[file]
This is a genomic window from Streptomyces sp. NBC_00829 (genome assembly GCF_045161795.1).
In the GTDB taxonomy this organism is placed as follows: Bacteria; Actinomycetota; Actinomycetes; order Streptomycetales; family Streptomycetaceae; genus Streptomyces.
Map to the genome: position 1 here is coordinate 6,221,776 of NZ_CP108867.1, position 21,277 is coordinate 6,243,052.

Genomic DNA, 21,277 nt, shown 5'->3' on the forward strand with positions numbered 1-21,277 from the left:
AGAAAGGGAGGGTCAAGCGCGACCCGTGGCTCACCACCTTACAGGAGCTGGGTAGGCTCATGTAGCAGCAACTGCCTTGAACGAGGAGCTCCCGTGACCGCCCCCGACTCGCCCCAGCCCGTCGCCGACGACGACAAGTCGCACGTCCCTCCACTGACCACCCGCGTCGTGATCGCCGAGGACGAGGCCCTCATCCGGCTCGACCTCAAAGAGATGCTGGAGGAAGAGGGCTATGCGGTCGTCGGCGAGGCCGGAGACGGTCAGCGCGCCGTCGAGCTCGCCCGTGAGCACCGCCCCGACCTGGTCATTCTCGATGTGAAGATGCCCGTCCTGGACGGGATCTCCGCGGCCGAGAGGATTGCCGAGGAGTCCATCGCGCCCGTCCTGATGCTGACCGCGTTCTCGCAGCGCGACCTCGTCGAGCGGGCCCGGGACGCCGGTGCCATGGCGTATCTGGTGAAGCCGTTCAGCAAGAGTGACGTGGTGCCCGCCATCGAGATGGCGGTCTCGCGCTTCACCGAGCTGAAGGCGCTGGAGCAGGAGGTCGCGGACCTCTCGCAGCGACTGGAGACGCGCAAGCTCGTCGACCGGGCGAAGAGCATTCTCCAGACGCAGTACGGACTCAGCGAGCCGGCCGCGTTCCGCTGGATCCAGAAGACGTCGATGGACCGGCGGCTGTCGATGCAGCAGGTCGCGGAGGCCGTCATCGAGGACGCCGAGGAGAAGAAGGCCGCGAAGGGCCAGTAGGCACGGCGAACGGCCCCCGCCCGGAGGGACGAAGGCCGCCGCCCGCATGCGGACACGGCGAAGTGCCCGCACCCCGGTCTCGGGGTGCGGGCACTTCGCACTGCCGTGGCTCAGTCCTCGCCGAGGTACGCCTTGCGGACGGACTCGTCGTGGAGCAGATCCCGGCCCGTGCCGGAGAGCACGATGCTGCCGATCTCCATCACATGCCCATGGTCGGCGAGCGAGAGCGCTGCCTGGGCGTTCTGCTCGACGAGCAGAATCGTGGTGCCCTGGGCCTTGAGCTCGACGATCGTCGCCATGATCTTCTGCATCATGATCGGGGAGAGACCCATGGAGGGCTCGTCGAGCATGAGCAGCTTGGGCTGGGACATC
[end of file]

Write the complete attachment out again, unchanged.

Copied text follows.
This is a genomic window from Streptomyces sp. NBC_00829 (genome assembly GCF_045161795.1).
In the GTDB taxonomy this organism is placed as follows: Bacteria; Actinomycetota; Actinomycetes; order Streptomycetales; family Streptomycetaceae; genus Streptomyces.
Map to the genome: position 1 here is coordinate 6,221,776 of NZ_CP108867.1, position 21,277 is coordinate 6,243,052.

Genomic DNA, 21,277 nt, shown 5'->3' on the forward strand with positions numbered 1-21,277 from the left:
AGAAAGGGAGGGTCAAGCGCGACCCGTGGCTCACCACCTTACAGGAGCTGGGTAGGCTCATGTAGCAGCAACTGCCTTGAACGAGGAGCTCCCGTGACCGCCCCCGACTCGCCCCAGCCCGTCGCCGACGACGACAAGTCGCACGTCCCTCCACTGACCACCCGCGTCGTGATCGCCGAGGACGAGGCCCTCATCCGGCTCGACCTCAAAGAGATGCTGGAGGAAGAGGGCTATGCGGTCGTCGGCGAGGCCGGAGACGGTCAGCGCGCCGTCGAGCTCGCCCGTGAGCACCGCCCCGACCTGGTCATTCTCGATGTGAAGATGCCCGTCCTGGACGGGATCTCCGCGGCCGAGAGGATTGCCGAGGAGTCCATCGCGCCCGTCCTGATGCTGACCGCGTTCTCGCAGCGCGACCTCGTCGAGCGGGCCCGGGACGCCGGTGCCATGGCGTATCTGGTGAAGCCGTTCAGCAAGAGTGACGTGGTGCCCGCCATCGAGATGGCGGTCTCGCGCTTCACCGAGCTGAAGGCGCTGGAGCAGGAGGTCGCGGACCTCTCGCAGCGACTGGAGACGCGCAAGCTCGTCGACCGGGCGAAGAGCATTCTCCAGACGCAGTACGGACTCAGCGAGCCGGCCGCGTTCCGCTGGATCCAGAAGACGTCGATGGACCGGCGGCTGTCGATGCAGCAGGTCGCGGAGGCCGTCATCGAGGACGCCGAGGAGAAGAAGGCCGCGAAGGGCCAGTAGGCACGGCGAACGGCCCCCGCCCGGAGGGACGAAGGCCGCCGCCCGCATGCGGACACGGCGAAGTGCCCGCACCCCGGTCTCGGGGTGCGGGCACTTCGCACTGCCGTGGCTCAGTCCTCGCCGAGGTACGCCTTGCGGACGGACTCGTCGTGGAGCAGATCCCGGCCCGTGCCGGAGAGCACGATGCTGCCGATCTCCATCACATGCCCATGGTCGGCGAGCGAGAGCGCTGCCTGGGCGTTCTGCTCGACGAGCAGAATCGTGGTGCCCTGGGCCTTGAGCTCGACGATCGTCGCCATGATCTTCTGCATCATGATCGGGGAGAGACCCATGGAGGGCTCGTCGAGCATGAGCAGCTTGGGCTGGGACATC